Scroll To Top

Transportation In Minnesota: A Realistic Assessment.

woowhoo transportIn anticipation of legislative transportation budgets, the Star Tribune created an interactive map highlighting the state’s worst bridges, and found that about 1,200 of our 20,000 bridges are classified as “structurally deficient.”

And, in conservative fashion, members of the Minnesota GOP provided us with a transportation budget that the Star Tribune says would roughly cover the cost of around 3.5 new bridges in Greater Minnesota.

More specifically, the GOP plan allots $187.5 million per year for transportation costs. That figure is more than four times lower than the proposal from Senate Democrats and Governor Mark Dayton. That’s because Republicans only suggested a “quick-fix” plan, rather than one that will actually stabilize the transportation needs in our state.

To put the low amount of money suggested by House Republicans into perspective, consider the following:

The Minnesota Department of Transportation has an ongoing project to replace the Stillwater Lift Bridge, which stretches across the St. Croix River. Experts said in 2011 that the 80-year-old bridge could “collapse at any time,” and one bridge expert who visited the bridge said he was able to push his arm through a pier.

The St. Croix River project is estimated to cost Minnesota at least $300 million.

If the project solely relied on state funding, imagine how ridiculous the Republican proposal of a mere $187 million per year would be across the state, let alone for major projects like this one.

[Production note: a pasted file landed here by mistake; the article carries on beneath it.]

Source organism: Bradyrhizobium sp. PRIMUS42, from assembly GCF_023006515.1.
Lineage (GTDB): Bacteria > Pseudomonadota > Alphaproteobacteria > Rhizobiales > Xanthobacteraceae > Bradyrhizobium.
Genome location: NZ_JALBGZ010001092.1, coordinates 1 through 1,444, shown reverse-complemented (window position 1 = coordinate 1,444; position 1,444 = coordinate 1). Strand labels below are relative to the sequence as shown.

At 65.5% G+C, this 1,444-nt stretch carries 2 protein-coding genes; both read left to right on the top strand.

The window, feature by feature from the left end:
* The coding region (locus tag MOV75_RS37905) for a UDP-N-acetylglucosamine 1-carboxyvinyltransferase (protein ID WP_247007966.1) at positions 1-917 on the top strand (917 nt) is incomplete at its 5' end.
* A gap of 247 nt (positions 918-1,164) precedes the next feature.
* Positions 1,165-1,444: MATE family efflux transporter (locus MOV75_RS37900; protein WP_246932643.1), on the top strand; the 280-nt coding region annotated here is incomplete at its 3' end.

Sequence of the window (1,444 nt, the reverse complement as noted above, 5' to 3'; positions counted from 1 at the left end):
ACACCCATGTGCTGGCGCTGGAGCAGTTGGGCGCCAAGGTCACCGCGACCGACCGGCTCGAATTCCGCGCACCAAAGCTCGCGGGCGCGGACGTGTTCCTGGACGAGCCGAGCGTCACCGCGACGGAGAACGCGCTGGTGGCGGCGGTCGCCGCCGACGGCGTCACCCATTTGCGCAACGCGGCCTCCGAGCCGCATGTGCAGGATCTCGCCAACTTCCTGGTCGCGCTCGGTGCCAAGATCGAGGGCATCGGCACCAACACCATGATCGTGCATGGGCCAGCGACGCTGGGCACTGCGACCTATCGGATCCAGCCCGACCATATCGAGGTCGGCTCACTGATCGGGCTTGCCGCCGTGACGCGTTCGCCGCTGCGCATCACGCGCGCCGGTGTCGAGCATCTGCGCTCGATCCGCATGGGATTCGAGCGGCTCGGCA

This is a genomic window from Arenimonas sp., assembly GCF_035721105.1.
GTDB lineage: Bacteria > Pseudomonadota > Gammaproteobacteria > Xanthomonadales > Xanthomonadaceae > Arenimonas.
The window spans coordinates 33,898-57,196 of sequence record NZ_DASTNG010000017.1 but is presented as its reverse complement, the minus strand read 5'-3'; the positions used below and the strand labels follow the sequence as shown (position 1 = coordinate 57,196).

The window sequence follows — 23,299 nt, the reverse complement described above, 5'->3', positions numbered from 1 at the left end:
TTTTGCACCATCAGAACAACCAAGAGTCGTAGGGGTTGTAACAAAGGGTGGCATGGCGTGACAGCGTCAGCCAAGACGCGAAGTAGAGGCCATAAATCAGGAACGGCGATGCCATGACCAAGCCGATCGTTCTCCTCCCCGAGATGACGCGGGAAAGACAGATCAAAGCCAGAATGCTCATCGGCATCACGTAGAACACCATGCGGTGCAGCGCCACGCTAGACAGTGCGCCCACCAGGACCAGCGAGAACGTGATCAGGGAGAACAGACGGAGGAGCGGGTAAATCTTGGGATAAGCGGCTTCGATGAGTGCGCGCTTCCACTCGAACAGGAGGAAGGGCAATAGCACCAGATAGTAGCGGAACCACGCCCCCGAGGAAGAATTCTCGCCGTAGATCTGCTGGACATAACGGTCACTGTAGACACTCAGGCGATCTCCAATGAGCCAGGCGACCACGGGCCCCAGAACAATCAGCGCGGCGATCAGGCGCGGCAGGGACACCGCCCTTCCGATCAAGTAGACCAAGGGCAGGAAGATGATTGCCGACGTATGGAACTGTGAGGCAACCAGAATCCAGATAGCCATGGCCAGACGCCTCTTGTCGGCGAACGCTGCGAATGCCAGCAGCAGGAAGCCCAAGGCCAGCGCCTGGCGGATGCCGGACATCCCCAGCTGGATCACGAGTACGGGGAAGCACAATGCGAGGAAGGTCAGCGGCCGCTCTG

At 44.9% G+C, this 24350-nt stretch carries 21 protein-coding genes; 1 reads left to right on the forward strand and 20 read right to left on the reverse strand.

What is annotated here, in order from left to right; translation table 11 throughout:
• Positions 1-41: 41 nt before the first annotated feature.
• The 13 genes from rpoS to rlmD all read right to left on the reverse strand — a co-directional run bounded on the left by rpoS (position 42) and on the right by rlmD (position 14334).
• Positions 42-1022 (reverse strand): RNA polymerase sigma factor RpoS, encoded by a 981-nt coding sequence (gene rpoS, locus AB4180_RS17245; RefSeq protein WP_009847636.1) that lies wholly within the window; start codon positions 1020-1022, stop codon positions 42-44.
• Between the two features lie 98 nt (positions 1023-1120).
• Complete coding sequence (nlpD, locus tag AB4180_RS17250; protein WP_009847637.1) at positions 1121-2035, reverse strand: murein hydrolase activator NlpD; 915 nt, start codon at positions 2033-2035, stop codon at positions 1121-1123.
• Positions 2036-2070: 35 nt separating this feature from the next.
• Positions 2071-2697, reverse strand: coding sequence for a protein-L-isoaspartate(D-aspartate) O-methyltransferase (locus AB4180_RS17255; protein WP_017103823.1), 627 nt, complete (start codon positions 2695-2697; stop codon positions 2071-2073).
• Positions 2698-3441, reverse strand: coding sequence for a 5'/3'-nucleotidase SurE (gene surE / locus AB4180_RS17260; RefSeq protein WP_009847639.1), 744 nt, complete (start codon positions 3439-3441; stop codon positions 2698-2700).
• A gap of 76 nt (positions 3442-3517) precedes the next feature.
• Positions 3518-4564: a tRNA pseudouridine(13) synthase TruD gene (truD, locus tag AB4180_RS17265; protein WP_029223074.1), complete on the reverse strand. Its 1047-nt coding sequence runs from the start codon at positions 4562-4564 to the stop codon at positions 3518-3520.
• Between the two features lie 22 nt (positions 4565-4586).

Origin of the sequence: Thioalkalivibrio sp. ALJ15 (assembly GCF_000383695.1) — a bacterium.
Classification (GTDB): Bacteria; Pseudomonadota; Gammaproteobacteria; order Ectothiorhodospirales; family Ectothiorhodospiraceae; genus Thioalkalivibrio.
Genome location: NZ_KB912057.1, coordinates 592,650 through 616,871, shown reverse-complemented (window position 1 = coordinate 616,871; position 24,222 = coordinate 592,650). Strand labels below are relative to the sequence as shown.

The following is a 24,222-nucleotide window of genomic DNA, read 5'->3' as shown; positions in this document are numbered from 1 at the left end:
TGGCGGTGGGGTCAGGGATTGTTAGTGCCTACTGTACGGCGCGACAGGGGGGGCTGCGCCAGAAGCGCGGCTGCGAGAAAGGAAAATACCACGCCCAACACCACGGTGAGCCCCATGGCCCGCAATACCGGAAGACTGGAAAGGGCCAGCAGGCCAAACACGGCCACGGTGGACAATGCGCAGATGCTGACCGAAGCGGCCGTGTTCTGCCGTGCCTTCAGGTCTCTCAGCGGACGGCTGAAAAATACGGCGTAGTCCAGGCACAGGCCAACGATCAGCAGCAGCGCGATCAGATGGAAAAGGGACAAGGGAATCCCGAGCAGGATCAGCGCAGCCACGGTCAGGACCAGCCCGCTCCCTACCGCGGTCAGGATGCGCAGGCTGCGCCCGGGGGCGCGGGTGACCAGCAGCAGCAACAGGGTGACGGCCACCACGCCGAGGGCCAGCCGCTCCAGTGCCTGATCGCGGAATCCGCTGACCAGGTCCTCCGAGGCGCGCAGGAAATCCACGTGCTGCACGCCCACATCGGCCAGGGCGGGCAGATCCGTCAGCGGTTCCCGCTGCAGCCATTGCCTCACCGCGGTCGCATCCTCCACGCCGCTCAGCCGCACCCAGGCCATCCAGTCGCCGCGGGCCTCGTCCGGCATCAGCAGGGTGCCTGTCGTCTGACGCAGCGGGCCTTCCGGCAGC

Nearly every lawmaker agrees that our transportation system is in need of dire help, but it’s Republicans who are trying to set out a “quick-fix” plan that would actually end up costing Minnesotans more money in the long run as the inability to fix roads and bridges only worsens the problem.

Even Speaker of the House Kurt Daudt admitted that the GOP’s transportation proposal isn’t a plan.

The last time Minnesota raised transportation revenue was in 2008 (before that it was in 1988), suggesting that this isn’t something legislators do often. The current transportation situation in Minnesota is in dire need of improvement.

The plan proposed by Gov. Dayton and the DFL Senate would generate $800 million a year for our transportation repairs and budget, in contrast to the $725 million over four years suggested by the GOP.

State Senator Vicki Jensen, DFL-Owatonna, pointed out the need for a realistic, long-term approach to transportation:

When it comes to this infrastructure issue, I can’t think of another path. I can’t find another path that will lead us to the solutions we need across this state without some increase in revenue.

The GOP plan is even more ridiculous when you consider that part of their transportation budget expects MnDOT to find $65 million lying around in “savings and efficiencies” to pay for repairs.

Gov. Dayton’s plan is the most pragmatic and logical way to pay for something that everyone has a responsibility to fund. The reality is that, as the Strib put it, in an “eat-your-spinach” kind of way, 25 years of decay on our roads and bridges has put our state into the situation where we need a realistic plan that does a lot more than require MnDOT to shuffle around their already-strapped funds.”

The Republican plan to fix Minnesota’s transportation problems isn’t actually a plan. It’s a fraction of a bandaid that kicks the can down the road to worsening conditions in the very near future. Their inability to provide a logical path forward is troubling for the future of Minnesota’s infrastructure.

Join Us.